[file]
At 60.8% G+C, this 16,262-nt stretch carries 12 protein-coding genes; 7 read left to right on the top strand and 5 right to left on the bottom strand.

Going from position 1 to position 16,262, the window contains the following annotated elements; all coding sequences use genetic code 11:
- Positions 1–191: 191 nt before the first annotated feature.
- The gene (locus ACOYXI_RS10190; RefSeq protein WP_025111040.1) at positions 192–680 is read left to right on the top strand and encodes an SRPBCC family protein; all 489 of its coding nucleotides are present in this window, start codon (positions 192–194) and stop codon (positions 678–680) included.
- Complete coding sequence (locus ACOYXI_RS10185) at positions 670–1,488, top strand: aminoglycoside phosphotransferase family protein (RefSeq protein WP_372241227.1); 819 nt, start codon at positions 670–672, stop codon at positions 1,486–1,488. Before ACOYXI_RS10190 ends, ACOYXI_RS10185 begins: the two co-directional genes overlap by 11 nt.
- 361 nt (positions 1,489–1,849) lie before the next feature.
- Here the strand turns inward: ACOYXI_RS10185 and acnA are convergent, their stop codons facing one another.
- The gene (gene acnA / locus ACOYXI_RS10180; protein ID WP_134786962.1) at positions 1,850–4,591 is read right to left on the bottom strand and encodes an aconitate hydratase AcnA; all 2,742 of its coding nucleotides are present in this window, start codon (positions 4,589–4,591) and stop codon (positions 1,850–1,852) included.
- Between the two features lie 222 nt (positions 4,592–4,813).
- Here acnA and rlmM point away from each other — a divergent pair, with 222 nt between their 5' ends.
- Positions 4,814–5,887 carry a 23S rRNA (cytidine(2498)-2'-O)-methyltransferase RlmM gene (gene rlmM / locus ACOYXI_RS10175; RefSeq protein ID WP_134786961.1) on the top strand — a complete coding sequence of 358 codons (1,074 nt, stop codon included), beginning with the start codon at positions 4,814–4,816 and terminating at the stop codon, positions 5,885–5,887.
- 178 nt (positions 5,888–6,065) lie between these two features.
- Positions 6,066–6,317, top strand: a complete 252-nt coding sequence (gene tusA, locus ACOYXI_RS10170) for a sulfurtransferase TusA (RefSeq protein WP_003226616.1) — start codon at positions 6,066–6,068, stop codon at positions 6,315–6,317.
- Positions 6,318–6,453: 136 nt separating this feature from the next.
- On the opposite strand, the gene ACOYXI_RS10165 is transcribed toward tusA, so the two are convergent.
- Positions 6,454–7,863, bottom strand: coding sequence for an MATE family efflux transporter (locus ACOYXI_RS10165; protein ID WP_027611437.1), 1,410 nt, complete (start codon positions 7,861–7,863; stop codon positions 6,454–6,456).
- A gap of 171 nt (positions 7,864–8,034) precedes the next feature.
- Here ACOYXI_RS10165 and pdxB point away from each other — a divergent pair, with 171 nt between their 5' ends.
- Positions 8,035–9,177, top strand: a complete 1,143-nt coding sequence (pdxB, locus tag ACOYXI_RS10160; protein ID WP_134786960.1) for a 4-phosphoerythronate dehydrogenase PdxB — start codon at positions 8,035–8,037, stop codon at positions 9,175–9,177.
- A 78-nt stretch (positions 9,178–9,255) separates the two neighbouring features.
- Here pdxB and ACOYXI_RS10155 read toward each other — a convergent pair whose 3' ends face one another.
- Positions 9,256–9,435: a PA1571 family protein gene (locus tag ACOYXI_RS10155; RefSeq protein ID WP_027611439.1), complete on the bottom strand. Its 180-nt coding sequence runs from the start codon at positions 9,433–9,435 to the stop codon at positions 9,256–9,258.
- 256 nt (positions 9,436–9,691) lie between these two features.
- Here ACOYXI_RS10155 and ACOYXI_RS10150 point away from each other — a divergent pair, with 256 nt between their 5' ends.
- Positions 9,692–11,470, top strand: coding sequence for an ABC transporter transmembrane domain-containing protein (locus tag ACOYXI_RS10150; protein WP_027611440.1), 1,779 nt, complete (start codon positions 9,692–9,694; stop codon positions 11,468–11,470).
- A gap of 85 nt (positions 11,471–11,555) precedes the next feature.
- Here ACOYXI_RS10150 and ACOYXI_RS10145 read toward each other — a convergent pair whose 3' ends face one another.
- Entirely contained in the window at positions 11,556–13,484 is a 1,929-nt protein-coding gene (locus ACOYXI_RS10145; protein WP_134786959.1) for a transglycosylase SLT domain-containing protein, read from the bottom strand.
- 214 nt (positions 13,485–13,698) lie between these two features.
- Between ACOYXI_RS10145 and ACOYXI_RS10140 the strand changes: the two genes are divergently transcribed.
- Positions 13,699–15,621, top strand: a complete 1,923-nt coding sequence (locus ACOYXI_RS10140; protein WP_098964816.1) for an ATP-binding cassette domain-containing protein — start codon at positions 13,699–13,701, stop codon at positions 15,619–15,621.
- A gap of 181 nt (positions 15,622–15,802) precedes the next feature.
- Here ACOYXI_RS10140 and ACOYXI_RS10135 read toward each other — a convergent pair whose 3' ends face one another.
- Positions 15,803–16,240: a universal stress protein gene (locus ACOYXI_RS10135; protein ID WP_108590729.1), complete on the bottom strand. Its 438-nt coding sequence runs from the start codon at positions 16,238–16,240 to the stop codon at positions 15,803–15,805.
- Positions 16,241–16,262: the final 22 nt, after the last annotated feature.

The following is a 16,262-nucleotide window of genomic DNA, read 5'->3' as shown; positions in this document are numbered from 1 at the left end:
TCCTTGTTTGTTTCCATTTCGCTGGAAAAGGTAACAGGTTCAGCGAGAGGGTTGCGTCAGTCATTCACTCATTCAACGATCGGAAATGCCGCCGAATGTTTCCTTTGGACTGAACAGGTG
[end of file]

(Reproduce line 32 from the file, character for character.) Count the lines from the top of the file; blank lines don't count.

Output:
- A gap of 181 nt (positions 15,622–15,802) precedes the next feature.